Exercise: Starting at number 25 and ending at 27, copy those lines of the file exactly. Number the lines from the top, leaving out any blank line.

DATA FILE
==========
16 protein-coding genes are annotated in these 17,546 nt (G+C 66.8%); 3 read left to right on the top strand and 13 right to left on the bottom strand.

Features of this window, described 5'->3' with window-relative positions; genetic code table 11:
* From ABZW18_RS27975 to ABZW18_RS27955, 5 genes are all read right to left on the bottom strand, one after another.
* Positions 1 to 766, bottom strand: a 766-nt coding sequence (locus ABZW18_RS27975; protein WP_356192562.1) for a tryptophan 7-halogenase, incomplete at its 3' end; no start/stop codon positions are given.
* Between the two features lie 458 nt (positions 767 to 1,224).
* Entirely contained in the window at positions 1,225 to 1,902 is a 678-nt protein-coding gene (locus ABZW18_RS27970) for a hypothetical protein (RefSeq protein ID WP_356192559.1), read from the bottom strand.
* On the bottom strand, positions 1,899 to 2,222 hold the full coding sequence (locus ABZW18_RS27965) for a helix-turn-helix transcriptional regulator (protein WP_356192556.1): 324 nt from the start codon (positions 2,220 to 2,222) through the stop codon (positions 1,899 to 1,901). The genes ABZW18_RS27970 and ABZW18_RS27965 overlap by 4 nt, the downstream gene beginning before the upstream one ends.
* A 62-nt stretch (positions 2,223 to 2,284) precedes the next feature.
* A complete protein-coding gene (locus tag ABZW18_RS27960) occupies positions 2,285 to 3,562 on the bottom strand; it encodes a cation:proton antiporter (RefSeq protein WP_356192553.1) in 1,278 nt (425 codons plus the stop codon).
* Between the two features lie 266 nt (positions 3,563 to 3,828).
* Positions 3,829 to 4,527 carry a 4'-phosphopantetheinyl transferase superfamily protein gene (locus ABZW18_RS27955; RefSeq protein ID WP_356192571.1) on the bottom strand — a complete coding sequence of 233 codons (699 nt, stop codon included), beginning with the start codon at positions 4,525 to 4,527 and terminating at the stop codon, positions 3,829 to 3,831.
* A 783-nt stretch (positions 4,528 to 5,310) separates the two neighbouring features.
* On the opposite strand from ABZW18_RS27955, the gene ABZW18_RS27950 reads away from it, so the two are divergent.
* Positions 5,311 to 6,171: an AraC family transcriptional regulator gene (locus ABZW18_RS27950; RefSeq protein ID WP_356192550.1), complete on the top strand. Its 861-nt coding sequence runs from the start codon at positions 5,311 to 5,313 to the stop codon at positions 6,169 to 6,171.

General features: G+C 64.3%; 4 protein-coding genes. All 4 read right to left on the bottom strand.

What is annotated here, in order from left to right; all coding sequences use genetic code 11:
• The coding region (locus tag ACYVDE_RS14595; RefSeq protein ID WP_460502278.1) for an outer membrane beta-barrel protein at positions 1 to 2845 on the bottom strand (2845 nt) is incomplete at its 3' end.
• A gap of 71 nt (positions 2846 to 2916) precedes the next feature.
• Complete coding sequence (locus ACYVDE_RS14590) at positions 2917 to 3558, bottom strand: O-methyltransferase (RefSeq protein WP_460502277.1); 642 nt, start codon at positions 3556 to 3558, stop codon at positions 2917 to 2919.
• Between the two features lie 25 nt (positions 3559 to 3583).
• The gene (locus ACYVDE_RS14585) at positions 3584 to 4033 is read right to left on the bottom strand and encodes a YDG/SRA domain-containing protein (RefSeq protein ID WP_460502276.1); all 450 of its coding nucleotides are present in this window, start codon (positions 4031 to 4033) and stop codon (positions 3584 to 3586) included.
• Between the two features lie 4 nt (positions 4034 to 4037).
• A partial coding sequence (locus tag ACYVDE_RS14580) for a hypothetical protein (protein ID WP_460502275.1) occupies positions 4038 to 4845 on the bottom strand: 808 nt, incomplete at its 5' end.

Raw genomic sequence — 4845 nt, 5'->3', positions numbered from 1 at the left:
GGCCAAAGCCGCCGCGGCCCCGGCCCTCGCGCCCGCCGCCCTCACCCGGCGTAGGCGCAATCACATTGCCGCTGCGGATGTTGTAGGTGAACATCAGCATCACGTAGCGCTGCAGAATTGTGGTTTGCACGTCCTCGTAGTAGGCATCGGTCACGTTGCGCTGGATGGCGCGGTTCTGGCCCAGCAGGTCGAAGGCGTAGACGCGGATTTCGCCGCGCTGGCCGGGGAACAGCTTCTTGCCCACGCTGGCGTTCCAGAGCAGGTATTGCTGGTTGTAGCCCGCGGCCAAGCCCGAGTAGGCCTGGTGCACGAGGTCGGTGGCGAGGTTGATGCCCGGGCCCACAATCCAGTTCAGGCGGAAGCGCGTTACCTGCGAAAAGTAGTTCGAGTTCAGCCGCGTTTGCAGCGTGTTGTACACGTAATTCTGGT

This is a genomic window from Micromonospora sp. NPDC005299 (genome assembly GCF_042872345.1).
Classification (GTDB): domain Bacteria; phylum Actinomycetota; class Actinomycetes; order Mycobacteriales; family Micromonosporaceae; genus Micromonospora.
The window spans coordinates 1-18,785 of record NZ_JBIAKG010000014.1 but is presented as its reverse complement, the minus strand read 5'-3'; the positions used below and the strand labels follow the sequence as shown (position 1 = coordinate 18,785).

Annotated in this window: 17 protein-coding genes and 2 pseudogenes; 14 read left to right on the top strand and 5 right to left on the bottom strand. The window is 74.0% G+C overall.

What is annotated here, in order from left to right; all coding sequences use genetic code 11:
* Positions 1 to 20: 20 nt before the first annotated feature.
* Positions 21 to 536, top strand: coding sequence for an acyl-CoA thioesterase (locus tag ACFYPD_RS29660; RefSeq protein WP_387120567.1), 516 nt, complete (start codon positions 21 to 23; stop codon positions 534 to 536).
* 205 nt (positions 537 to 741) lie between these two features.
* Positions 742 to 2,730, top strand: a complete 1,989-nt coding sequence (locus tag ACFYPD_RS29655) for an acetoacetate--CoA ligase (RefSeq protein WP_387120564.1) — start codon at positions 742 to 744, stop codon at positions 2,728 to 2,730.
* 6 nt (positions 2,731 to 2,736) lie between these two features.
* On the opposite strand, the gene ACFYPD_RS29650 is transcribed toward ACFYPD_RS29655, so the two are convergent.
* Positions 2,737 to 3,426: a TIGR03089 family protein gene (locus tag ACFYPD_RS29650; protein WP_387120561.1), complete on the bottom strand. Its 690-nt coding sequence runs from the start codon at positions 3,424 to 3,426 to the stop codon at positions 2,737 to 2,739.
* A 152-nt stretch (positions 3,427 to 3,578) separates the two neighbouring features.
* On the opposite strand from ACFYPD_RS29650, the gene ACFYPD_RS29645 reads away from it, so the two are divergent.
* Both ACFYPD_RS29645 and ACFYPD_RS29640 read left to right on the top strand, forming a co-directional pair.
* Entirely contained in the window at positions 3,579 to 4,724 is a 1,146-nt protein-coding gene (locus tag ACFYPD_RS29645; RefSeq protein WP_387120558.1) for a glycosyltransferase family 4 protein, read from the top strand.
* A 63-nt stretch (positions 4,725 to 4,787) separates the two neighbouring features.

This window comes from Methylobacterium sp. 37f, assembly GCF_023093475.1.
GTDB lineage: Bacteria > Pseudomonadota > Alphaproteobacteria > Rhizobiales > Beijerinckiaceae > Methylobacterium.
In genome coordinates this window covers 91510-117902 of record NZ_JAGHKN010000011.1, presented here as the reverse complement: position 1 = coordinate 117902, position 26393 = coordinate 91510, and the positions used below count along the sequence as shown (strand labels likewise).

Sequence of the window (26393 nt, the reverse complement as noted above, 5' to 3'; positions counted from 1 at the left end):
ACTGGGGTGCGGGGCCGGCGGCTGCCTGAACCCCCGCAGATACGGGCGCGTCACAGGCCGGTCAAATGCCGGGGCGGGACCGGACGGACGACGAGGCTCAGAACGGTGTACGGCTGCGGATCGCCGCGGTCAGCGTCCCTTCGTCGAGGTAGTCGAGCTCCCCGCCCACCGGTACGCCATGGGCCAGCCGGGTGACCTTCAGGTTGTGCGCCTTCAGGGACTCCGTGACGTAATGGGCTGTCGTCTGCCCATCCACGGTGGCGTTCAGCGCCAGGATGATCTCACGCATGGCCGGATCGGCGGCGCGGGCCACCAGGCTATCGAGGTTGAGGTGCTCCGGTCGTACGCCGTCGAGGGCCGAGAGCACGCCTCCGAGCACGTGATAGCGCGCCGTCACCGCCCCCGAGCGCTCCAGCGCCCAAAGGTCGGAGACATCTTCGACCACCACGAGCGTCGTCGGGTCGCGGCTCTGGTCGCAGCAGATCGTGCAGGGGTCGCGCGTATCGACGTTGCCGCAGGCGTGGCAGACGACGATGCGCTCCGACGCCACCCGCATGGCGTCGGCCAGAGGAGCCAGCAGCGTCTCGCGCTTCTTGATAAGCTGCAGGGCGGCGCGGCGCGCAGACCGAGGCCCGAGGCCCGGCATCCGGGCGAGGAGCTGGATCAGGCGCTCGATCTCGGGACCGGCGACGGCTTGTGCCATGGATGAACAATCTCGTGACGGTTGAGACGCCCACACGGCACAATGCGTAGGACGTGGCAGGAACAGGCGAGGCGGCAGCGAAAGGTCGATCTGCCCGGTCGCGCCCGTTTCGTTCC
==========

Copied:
GGCCAAAGCCGCCGCGGCCCCGGCCCTCGCGCCCGCCGCCCTCACCCGGCGTAGGCGCAATCACATTGCCGCTGCGGATGTTGTAGGTGAACATCAGCATCACGTAGCGCTGCAGAATTGTGGTTTGCACGTCCTCGTAGTAGGCATCGGTCACGTTGCGCTGGATGGCGCGGTTCTGGCCCAGCAGGTCGAAGGCGTAGACGCGGATTTCGCCGCGCTGGCCGGGGAACAGCTTCTTGCCCACGCTGGCGTTCCAGAGCAGGTATTGCTGGTTGTAGCCCGCGGCCAAGCCCGAGTAGGCCTGGTGCACGAGGTCGGTGGCGAGGTTGATGCCCGGGCCCACAATCCAGTTCAGGCGGAAGCGCGTTACCTGCGAAAAGTAGTTCGAGTTCAGCCGCGTTTGCAGCGTGTTGTACACGTAATTCTGGT

This is a genomic window from Micromonospora sp. NPDC005299 (genome assembly GCF_042872345.1).
Classification (GTDB): domain Bacteria; phylum Actinomycetota; class Actinomycetes; order Mycobacteriales; family Micromonosporaceae; genus Micromonospora.